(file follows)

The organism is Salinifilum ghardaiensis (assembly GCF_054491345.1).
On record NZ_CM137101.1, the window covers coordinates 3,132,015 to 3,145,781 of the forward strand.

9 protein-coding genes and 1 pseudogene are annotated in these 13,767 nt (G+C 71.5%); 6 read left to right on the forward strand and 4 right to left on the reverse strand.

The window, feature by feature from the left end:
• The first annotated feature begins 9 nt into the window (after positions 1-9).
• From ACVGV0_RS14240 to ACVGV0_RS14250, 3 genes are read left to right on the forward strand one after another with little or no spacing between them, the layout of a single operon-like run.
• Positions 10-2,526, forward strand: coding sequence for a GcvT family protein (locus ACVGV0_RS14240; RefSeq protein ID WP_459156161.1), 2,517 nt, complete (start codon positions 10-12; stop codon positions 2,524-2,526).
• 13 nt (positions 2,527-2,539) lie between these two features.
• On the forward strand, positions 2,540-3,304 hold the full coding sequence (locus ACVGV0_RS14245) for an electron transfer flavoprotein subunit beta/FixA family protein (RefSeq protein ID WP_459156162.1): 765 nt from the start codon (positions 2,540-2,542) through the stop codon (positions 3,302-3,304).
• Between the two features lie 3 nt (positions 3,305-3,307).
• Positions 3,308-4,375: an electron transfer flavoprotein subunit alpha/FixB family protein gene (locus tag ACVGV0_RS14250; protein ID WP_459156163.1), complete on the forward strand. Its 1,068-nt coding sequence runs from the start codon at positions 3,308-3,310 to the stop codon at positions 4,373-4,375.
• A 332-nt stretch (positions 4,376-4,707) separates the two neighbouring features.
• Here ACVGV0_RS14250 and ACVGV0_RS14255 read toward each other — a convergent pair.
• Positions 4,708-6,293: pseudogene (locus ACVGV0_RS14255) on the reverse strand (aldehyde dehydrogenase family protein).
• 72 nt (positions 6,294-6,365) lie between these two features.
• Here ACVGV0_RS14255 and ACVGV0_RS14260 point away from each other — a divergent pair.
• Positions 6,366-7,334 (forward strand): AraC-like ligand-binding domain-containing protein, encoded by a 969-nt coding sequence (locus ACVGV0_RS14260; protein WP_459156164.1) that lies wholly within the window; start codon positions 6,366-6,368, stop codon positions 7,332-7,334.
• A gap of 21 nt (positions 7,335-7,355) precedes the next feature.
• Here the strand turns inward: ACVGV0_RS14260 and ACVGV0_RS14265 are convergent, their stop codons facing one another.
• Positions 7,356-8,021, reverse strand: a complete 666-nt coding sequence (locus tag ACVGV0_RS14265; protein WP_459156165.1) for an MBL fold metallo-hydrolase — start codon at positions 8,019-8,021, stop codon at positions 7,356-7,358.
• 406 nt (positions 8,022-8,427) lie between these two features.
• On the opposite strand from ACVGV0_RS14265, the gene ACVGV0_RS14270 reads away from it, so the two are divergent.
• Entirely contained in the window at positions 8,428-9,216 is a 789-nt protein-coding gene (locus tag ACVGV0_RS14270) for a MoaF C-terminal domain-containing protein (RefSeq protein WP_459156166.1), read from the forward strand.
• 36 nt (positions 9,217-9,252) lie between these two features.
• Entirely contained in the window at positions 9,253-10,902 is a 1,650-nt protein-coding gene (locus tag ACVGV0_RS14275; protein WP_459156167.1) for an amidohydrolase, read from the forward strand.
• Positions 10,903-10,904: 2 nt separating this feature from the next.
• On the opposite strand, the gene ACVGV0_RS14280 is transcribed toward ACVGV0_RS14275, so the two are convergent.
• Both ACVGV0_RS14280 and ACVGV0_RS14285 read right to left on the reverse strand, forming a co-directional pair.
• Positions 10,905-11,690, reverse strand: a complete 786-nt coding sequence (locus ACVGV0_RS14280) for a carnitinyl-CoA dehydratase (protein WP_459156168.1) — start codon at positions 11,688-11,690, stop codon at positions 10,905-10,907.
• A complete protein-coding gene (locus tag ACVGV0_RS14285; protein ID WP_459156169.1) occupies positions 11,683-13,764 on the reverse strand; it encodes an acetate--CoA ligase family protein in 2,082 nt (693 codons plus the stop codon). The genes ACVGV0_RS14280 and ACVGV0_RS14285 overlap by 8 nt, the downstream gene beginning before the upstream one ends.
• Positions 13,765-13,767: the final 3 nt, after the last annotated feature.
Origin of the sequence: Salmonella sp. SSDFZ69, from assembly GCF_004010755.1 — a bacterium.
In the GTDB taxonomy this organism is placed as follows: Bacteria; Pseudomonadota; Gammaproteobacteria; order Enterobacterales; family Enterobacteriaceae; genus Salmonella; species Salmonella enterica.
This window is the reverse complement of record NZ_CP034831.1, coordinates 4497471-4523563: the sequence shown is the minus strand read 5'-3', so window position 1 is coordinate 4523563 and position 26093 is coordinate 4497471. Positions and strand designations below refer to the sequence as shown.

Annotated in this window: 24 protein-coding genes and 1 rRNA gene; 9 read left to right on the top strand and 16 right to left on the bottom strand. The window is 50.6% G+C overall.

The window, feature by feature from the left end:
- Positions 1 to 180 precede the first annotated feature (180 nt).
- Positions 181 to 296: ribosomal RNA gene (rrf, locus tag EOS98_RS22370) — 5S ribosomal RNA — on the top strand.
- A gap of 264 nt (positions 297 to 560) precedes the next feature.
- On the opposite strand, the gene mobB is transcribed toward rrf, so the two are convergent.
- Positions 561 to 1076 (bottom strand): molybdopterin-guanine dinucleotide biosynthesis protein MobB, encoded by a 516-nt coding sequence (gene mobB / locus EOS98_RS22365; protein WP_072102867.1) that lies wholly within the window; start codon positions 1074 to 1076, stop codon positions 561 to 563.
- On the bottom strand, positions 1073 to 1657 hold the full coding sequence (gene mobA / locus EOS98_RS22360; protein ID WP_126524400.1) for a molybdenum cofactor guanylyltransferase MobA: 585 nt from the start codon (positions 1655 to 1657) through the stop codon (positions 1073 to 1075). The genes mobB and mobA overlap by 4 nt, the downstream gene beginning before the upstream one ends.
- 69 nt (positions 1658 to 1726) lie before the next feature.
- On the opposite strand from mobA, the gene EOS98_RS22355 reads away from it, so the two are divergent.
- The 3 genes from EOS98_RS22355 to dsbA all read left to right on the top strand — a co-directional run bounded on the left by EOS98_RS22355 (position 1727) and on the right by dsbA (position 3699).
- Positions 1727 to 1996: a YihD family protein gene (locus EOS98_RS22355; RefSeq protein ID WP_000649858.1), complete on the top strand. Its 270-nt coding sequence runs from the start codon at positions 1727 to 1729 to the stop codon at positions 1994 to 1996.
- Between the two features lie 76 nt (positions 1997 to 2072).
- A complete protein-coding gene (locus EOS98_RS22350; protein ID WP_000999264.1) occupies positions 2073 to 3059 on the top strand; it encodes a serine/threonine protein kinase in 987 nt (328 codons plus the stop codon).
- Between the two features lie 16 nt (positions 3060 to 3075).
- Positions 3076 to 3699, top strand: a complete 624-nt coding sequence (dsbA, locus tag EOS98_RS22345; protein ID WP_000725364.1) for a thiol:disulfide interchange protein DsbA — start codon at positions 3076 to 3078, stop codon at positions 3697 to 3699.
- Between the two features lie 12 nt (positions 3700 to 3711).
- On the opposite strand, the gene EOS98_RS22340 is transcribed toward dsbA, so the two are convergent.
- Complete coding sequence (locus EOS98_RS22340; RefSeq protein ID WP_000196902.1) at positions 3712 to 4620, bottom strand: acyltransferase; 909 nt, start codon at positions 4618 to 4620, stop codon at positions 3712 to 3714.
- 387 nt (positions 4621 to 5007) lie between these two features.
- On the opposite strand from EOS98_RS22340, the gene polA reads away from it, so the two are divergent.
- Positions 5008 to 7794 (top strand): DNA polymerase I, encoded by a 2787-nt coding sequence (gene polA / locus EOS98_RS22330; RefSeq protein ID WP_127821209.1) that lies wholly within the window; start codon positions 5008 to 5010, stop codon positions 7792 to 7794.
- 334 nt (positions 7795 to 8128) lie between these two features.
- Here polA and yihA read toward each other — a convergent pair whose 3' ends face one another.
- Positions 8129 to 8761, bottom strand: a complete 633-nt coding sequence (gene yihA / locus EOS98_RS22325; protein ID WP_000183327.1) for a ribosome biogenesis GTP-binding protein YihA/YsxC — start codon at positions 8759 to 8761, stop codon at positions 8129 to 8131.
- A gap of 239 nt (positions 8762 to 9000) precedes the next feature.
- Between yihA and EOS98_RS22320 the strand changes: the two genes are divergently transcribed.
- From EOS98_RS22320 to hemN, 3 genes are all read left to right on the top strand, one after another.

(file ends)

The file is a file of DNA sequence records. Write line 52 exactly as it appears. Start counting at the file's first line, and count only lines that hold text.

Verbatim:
- On the opposite strand, the gene EOS98_RS22340 is transcribed toward dsbA, so the two are convergent.